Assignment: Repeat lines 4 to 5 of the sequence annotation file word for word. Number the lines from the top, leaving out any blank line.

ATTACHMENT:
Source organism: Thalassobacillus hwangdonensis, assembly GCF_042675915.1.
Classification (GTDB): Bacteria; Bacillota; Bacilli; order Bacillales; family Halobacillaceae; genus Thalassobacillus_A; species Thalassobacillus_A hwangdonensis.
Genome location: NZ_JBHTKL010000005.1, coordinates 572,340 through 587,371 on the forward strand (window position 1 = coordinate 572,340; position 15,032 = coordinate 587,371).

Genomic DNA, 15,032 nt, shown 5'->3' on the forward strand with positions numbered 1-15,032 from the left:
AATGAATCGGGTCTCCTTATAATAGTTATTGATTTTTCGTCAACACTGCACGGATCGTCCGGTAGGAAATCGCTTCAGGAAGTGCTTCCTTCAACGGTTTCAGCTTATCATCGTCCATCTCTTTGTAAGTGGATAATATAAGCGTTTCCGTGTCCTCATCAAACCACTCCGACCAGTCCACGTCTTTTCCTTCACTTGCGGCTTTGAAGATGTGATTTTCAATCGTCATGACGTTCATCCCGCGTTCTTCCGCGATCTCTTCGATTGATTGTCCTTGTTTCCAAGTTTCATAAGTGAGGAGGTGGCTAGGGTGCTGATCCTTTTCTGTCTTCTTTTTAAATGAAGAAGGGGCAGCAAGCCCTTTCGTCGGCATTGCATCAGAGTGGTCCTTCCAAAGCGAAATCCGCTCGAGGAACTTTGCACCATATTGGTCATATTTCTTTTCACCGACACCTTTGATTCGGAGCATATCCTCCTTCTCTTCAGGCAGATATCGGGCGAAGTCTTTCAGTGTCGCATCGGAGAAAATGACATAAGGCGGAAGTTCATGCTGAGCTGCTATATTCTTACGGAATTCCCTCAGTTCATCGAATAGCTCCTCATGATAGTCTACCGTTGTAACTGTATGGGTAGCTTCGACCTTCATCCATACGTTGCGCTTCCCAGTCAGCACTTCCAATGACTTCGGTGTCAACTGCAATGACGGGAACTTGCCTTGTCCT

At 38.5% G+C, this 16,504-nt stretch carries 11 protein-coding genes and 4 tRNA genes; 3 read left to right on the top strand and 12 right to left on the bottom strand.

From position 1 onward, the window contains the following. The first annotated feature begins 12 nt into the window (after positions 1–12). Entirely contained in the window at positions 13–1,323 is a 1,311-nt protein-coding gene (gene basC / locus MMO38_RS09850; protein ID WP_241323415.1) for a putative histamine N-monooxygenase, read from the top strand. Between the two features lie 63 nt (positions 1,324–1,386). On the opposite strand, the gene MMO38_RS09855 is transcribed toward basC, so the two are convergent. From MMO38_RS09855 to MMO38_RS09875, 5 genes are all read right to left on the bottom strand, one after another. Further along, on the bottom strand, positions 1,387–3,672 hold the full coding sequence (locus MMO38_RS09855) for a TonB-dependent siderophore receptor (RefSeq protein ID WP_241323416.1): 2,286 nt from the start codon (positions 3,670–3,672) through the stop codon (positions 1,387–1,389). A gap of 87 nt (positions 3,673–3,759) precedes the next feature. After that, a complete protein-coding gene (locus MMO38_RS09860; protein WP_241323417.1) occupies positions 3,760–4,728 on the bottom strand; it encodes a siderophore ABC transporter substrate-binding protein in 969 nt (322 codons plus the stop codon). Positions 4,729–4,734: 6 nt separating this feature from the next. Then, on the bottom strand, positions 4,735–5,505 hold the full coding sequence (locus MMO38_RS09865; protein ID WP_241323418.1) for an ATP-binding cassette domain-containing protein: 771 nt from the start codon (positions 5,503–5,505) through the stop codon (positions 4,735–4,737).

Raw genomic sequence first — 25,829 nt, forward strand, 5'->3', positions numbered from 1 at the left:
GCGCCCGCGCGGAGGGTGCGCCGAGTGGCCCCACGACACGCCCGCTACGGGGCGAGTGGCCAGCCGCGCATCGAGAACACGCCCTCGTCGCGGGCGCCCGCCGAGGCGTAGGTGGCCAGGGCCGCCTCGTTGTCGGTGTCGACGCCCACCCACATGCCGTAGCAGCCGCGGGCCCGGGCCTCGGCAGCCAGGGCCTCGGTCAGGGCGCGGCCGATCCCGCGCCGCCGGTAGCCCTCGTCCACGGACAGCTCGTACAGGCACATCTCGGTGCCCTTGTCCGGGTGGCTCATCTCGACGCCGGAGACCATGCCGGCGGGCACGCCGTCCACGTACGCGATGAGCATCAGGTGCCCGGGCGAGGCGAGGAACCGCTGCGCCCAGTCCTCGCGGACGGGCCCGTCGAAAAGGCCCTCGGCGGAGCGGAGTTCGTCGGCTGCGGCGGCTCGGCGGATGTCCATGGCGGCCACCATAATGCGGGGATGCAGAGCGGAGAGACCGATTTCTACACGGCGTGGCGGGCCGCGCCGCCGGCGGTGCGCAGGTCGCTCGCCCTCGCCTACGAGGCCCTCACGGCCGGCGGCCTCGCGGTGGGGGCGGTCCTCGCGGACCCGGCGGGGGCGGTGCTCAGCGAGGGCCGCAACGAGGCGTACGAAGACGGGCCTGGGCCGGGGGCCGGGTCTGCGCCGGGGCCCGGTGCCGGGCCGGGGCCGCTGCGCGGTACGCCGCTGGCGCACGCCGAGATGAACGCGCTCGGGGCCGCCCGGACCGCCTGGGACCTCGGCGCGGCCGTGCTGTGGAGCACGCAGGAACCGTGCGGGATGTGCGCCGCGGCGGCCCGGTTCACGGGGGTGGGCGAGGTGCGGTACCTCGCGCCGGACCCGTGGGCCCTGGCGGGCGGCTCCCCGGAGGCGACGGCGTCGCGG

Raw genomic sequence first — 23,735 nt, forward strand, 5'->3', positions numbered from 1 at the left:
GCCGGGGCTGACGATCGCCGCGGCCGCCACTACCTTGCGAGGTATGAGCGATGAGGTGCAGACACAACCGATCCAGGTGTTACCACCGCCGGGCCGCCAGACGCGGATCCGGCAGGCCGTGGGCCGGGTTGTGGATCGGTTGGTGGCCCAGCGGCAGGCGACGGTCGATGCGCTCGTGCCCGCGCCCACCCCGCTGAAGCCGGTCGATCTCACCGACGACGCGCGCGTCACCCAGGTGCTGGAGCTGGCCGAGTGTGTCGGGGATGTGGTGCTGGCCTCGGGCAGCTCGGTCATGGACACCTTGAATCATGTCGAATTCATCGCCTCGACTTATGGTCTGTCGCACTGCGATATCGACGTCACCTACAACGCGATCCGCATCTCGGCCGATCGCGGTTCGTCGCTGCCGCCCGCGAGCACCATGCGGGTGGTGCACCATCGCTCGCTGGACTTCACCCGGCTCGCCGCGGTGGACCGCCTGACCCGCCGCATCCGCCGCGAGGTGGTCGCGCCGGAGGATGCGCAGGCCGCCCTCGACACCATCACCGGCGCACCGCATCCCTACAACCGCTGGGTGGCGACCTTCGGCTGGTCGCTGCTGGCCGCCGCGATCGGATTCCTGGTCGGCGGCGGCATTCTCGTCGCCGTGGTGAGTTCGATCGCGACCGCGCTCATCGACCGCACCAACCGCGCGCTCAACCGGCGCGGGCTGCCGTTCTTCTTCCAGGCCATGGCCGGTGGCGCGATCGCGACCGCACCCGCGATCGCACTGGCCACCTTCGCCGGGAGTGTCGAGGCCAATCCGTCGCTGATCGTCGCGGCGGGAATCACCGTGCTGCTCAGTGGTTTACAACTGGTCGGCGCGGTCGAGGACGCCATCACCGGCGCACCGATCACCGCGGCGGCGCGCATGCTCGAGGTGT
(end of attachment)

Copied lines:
Genomic DNA, 15,032 nt, shown 5'->3' on the forward strand with positions numbered 1-15,032 from the left:
AATGAATCGGGTCTCCTTATAATAGTTATTGATTTTTCGTCAACACTGCACGGATCGTCCGGTAGGAAATCGCTTCAGGAAGTGCTTCCTTCAACGGTTTCAGCTTATCATCGTCCATCTCTTTGTAAGTGGATAATATAAGCGTTTCCGTGTCCTCATCAAACCACTCCGACCAGTCCACGTCTTTTCCTTCACTTGCGGCTTTGAAGATGTGATTTTCAATCGTCATGACGTTCATCCCGCGTTCTTCCGCGATCTCTTCGATTGATTGTCCTTGTTTCCAAGTTTCATAAGTGAGGAGGTGGCTAGGGTGCTGATCCTTTTCTGTCTTCTTTTTAAATGAAGAAGGGGCAGCAAGCCCTTTCGTCGGCATTGCATCAGAGTGGTCCTTCCAAAGCGAAATCCGCTCGAGGAACTTTGCACCATATTGGTCATATTTCTTTTCACCGACACCTTTGATTCGGAGCATATCCTCCTTCTCTTCAGGCAGATATCGGGCGAAGTCTTTCAGTGTCGCATCGGAGAAAATGACATAAGGCGGAAGTTCATGCTGAGCTGCTATATTCTTACGGAATTCCCTCAGTTCATCGAATAGCTCCTCATGATAGTCTACCGTTGTAACTGTATGGGTAGCTTCGACCTTCATCCATACGTTGCGCTTCCCAGTCAGCACTTCCAATGACTTCGGTGTCAACTGCAATGACGGGAACTTGCCTTGTCCT